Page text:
Send to

Choose Destination
See comment in PubMed Commons below
Apoptosis. 2011 Apr;16(4):334-46. doi: 10.1007/s10495-010-0569-6.

Role of Bruton's tyrosine kinase in macrophage apoptosis.

Author information

  • 1National Institute of Immunology, Aruna Asaf Ali Road, New Delhi, India.


Macrophages and polymorphonuclear cells (PMNs) rapidly respond to microbial and immune inflammatory stimuli and die during these responses. We have shown earlier that many macrophage and PMN functions are compromised in x-linked immunodeficient (Xid) mice with functional deficiency in Bruton's tyrosine kinase (Btk). We now report that Btk-deficient macrophages show enhanced susceptibility to apoptotic death on exposure to the microbial and immune inflammatory signals bacterial lipopolysaccharide (LPS) and interferon-gamma (IFN╬│) in vitro. In vivo in mixed bone marrow (BM) chimeras Btk deficiency leads primarily to loss of peripheral macrophage numbers without affecting BM development, suggesting a role of inflammation-induced apoptosis in regulating macrophage life span. Surprisingly, Btk deficiency does not affect macrophage apoptosis induced by DNA damage or CD95 engagement. Reactive nitrogen and oxygen species also do not contribute to inflammation-induced apoptosis, but apoptotic process involves loss of mitochondrial potential, shows increased activation of caspase 9 and enhanced loss of Bcl-xL. The lack of pro-survival signaling through the Btk-phosphotidylinositol 3-kinase-Akt pathway, and persistent MEK signaling, lead to enhanced death in Btk-deficient macrophages only downstream of inflammatory triggers. These data underline the complex role of Btk in the regulation of macrophage survival and function.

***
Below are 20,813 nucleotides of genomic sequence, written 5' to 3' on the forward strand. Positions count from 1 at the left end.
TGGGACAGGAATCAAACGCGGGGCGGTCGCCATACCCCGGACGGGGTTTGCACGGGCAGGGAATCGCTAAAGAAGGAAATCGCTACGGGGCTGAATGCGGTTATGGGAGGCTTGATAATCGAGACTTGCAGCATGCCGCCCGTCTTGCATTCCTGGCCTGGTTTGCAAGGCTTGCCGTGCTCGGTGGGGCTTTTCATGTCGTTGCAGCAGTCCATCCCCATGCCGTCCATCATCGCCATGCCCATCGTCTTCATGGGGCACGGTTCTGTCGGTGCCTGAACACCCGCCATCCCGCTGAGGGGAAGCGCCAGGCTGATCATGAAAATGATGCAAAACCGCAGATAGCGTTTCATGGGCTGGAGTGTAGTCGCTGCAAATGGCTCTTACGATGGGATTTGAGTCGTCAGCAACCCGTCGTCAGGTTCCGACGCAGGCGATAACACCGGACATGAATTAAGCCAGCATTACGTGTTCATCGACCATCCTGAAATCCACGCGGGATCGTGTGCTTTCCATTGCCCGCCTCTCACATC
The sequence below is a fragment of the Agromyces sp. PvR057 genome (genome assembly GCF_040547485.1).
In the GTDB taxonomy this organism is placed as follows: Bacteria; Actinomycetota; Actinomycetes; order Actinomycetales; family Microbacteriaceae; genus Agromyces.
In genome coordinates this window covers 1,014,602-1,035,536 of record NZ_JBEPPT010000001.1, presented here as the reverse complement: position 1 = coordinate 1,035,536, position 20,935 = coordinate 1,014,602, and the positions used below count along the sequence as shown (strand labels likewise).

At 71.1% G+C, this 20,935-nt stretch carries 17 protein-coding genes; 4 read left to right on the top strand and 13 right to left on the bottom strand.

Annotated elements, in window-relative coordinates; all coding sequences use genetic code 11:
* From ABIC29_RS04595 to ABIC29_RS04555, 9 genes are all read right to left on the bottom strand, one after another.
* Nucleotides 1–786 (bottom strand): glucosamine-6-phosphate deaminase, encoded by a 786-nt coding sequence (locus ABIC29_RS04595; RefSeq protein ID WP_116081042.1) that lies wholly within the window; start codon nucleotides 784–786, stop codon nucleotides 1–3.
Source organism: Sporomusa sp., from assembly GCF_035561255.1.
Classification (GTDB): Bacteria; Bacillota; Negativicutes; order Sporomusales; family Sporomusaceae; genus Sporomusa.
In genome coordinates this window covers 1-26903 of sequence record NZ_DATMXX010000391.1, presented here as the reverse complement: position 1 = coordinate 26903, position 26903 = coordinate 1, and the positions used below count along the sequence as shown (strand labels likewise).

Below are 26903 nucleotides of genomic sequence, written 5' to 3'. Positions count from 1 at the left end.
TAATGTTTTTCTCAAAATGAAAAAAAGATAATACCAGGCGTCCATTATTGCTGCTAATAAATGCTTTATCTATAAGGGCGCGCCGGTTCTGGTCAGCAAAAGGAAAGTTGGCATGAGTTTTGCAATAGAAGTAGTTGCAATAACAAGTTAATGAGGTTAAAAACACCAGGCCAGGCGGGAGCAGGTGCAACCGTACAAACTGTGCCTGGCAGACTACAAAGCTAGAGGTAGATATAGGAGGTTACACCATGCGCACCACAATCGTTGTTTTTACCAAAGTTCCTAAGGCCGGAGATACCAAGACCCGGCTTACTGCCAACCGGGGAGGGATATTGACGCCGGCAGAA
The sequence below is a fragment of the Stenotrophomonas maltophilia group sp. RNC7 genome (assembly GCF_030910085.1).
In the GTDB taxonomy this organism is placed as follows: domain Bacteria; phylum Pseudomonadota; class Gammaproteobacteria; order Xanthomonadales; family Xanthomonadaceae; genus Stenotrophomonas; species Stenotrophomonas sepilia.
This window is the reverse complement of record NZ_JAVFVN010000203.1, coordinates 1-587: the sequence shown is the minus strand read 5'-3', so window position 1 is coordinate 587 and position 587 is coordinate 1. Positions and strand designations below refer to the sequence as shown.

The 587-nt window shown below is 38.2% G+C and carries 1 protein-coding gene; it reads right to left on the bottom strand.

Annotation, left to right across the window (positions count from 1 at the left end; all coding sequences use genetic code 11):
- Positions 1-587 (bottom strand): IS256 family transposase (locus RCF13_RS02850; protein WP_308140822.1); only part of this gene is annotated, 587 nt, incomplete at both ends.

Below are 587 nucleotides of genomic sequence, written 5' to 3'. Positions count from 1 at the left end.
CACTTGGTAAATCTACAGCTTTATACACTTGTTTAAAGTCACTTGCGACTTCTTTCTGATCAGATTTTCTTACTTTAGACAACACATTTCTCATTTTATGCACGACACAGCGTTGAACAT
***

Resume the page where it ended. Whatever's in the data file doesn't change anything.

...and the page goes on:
[PubMed - indexed for MEDLINE]
PubMed Commons home

PubMed Commons

How to join PubMed Commons

    Supplemental Content

    Full text links

    Icon for Springer
    Loading ...
    Write to the Help Desk